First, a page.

Skip to main content
Login to unlock Email share
From that day on, and throughout the next few months, Bruno and Shmuel became very good friends. They would meet by the fence every afternoon, and would sit in the dirt and talk for hours. They bonded quickly and soon realized that the two were in fact very similar. Their meetings soon became a way for Bruno to get away from the loneliness and coldness of his house, with his alcoholic mother, indifferent father, nazi-obsessed sister and the soldiers that frequently showed up.
“Actually, he (Bruno) said, looking down at Shmuel. It doesn’t matter, because they’re not my best friends, anymore anyways. He looked down and did something quite out of character for him: he took hold of Shmuel’s tiny hand in his and squeezed it tightly. You’re my best friend Shmuel. My best friend for life.”
One day, when Bruno was exploring along the fence bordering the camp,he came across a boy, sitting alone in the dirt.The boy’s name was Shmuel. This was the first boy his age he had seen since his arrival at Auschwitz many months ago, and he was eager to meet one of them, the jews, so he sat down across from him and they started to talk.
When Bruno first moved from Berlin to Auschwitz, he was very lonely, because there are no other little boys around for him to play with.Shmuel was also very lonely. He had been forced from his old home, into the Auschwitz concentration camp, and though it was filled with little boys for him to play with, he didn't get along very well with them.
Bruno and Shmuel
Their meetings were also a way for Shmuel to escape the terrible world inside the concentration camp in which he lived.
"And then the room went very dark, but somehow, despite the chaos that followed, Bruno found that he was still holding Shmuel’s in his own and nothing in the world would have made him to let it go."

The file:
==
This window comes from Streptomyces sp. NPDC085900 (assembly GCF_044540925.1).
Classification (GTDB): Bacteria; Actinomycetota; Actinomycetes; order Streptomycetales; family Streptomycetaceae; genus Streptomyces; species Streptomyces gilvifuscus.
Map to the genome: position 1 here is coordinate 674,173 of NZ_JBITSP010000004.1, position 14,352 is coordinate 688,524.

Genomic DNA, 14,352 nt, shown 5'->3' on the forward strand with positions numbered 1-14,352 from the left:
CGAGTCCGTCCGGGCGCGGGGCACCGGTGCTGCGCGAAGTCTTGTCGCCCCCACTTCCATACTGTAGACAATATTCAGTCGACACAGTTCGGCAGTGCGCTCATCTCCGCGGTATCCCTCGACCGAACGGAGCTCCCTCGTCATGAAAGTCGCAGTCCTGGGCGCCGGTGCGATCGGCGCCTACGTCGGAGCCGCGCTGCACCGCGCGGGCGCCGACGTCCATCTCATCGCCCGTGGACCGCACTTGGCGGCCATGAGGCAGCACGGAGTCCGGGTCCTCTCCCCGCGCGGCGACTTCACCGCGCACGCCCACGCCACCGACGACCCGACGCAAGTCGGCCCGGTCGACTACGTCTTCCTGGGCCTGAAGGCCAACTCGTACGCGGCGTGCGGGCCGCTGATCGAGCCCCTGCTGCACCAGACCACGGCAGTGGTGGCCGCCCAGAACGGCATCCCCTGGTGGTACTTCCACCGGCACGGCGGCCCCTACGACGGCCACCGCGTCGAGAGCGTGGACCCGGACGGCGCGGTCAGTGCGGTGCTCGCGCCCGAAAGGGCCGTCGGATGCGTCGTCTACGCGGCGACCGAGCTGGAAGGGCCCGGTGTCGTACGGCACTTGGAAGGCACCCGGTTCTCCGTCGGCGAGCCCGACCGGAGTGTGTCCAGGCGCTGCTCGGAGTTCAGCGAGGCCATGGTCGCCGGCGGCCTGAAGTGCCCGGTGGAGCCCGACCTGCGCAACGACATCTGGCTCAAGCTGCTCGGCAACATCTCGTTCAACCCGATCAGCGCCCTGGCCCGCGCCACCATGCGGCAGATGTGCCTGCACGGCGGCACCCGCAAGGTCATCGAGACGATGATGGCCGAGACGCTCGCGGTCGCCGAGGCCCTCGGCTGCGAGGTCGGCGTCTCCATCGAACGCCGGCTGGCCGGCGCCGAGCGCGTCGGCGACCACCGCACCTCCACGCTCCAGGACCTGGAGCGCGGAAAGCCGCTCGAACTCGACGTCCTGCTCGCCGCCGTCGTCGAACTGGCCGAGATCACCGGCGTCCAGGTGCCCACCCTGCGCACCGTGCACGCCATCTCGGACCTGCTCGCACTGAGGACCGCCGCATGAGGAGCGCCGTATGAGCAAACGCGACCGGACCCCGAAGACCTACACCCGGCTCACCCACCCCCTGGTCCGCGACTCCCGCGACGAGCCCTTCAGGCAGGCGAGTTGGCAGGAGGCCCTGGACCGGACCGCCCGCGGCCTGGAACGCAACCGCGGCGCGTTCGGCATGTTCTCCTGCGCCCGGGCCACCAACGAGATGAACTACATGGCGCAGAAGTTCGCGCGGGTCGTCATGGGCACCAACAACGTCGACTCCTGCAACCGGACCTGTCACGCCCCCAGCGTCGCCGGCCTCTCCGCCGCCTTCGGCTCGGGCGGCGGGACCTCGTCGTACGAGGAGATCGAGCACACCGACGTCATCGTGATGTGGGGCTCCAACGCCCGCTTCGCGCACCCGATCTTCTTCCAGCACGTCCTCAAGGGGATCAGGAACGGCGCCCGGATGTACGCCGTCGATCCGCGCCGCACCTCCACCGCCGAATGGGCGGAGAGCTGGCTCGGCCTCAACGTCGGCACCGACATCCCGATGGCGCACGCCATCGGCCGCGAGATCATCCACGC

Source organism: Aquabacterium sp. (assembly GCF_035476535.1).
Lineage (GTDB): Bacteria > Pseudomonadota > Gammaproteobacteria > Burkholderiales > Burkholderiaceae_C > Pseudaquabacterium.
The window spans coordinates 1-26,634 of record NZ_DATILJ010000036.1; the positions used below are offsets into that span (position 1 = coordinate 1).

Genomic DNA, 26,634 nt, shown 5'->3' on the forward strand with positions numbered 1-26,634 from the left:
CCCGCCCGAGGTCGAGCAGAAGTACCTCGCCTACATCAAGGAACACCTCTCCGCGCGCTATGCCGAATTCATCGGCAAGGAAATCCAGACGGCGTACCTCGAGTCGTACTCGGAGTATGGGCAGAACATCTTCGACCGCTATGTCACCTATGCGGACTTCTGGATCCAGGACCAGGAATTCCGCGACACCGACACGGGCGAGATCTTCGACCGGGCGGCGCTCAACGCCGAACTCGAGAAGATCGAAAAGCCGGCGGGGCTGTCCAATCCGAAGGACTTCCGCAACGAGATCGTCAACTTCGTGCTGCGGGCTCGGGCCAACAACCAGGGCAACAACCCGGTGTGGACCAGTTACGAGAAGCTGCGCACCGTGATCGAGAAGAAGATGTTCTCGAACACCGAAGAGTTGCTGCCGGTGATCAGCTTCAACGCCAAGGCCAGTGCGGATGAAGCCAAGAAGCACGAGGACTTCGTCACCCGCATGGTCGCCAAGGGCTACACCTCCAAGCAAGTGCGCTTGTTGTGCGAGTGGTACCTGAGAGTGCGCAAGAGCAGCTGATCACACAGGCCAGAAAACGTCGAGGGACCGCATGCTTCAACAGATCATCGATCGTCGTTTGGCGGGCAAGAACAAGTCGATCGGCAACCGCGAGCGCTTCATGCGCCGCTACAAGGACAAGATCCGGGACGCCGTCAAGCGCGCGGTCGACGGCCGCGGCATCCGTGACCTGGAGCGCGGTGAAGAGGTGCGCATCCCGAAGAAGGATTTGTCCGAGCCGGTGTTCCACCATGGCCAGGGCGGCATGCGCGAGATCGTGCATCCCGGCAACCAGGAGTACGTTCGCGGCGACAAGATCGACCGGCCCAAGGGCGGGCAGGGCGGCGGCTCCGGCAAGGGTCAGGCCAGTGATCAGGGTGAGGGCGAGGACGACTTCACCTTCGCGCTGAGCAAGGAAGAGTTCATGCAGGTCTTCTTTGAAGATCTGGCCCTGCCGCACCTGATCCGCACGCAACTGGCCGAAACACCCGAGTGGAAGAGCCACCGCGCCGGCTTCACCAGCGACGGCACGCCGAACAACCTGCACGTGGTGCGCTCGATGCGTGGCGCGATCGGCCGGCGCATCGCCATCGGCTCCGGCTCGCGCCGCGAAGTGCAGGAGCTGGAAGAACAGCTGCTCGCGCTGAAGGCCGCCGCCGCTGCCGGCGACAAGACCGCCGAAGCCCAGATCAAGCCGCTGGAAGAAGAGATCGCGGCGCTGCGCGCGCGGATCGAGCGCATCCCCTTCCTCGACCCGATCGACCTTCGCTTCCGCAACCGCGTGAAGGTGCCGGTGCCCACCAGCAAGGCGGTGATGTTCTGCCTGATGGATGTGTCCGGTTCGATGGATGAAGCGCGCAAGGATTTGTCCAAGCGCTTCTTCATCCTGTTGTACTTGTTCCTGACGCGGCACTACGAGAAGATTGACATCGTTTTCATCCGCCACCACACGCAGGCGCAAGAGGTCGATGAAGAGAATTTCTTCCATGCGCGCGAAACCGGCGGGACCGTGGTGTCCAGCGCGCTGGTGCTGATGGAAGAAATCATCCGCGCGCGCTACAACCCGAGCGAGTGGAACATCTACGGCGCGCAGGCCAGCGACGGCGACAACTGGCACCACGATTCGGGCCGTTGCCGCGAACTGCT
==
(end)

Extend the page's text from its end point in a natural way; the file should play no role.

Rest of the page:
added this comment
We have all heard of the horrors of what happened during WW2 and the Holocaust. But, do we know what
people really thought of it then? This is what the boy in the striped pyjamas shows, but through the
points of views of two 9 year old boys; one from Nazi Germany, the other a Jew. This book is
fictional, and shares the boys points of views in an innocent, hilarious, and yet dark way. The
author, John Boyne, captures the image of what happened through the eyes of 2 naïve children. Mr.
Boyne lets the boys’ humour shine once in a while, but other than that, it is quite mysterious and
dark. By that I mean that though the book is about two nine year olds, the topic of the Holocaust is
nothing of that appropriate for nine year olds.
When you start to read this book, you will notice that the beginning is quite monotone and boring,
without much action or excitement. But, as the story moves on, it picks up, and you cannot put it
down. The author describes each event thoroughly, and it leaves a vivid lasting image in your mind.
The plot is that of how a 9 year old boy from Germany is forced to move because of his father’s
work. The boy is Bruno, and his father is a commandant of the Nazis. Once they move, Bruno notices
that other than the soldiers and his family, all the other people live on the other side of a fence.
Everyone there wears striped pyjamas, and from what he has seen, Bruno thinks they are in pain, or
something of that sort. So, he goes exploring to the fence. He meets another 9 year old boy there,
and he is a Jew. The story gets really interesting from there, so I won’t spoil it. It is a really
great book though. It opens the eyes of everyone to see that this type of thing did happen, and that
we should not let it happen again. I would definitely recommend it to anyone above the age of 10,
because I doubt anyone under that would be able to understand the meanings of what has happened. SO
BUY THE BOOK!!!